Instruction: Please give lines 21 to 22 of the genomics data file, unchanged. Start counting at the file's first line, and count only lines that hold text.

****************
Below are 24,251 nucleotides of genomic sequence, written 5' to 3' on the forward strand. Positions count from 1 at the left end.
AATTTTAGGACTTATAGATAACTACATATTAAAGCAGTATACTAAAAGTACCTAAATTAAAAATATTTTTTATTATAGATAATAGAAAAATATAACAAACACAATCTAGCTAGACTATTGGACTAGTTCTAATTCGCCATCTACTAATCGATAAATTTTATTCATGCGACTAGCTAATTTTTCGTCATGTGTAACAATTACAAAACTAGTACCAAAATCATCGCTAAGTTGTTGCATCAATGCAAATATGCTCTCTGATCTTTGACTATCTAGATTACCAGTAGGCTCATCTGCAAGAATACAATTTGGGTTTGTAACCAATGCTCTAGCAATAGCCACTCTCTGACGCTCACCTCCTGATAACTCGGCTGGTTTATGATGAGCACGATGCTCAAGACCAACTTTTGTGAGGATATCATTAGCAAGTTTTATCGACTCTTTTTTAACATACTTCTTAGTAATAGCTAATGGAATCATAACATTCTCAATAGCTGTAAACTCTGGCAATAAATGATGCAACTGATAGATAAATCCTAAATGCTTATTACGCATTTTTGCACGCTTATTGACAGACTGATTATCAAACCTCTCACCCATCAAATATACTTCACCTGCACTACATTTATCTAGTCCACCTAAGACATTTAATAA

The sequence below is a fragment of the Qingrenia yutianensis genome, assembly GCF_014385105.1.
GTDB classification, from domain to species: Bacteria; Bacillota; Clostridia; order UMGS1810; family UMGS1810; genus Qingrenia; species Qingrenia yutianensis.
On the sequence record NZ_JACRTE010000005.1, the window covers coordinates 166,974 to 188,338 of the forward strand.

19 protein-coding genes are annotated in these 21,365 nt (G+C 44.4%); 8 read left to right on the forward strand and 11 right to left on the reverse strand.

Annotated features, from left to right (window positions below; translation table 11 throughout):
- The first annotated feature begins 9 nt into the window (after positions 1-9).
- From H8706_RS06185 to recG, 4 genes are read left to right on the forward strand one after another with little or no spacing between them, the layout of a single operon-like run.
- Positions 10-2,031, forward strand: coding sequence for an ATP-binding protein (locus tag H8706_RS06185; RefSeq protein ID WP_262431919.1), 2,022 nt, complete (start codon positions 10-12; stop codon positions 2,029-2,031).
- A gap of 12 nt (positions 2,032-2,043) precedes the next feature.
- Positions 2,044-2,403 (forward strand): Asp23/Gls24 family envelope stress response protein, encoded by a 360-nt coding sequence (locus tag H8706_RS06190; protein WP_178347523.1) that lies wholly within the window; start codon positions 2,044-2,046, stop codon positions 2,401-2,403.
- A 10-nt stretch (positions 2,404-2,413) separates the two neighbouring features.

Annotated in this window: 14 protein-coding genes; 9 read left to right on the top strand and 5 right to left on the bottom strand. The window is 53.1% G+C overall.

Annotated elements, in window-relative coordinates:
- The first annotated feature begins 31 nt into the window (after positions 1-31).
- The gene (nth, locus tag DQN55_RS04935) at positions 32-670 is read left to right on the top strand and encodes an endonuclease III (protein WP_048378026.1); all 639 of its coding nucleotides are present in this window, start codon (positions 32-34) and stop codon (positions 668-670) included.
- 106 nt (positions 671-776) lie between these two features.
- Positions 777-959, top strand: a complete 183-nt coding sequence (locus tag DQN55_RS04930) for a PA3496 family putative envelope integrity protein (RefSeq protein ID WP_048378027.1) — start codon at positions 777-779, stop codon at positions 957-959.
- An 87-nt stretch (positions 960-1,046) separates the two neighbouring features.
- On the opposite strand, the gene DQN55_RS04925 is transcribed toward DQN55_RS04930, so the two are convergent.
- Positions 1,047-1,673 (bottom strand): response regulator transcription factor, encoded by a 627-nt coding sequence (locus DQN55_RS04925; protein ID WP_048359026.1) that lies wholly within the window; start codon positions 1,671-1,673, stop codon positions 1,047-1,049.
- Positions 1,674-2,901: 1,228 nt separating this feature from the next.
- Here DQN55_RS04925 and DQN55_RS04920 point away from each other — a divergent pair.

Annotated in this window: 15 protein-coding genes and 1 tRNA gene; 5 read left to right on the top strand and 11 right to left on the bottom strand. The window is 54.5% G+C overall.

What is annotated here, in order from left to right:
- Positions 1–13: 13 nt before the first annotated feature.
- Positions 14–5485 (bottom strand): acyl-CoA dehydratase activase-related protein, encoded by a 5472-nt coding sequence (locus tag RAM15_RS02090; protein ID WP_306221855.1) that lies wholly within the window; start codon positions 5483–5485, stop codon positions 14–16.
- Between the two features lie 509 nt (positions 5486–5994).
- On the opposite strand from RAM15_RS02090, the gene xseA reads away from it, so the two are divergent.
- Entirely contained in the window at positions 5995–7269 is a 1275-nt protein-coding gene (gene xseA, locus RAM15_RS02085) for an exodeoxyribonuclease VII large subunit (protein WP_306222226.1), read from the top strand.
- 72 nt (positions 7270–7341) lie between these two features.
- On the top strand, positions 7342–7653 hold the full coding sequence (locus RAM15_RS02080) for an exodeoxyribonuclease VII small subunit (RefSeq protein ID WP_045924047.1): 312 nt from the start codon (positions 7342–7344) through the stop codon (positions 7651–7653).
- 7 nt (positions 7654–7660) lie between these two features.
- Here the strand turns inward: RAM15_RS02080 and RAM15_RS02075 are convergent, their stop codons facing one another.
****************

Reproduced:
- On the opposite strand, the gene DQN55_RS04925 is transcribed toward DQN55_RS04930, so the two are convergent.
- Positions 1,047-1,673 (bottom strand): response regulator transcription factor, encoded by a 627-nt coding sequence (locus DQN55_RS04925; protein ID WP_048359026.1) that lies wholly within the window; start codon positions 1,671-1,673, stop codon positions 1,047-1,049.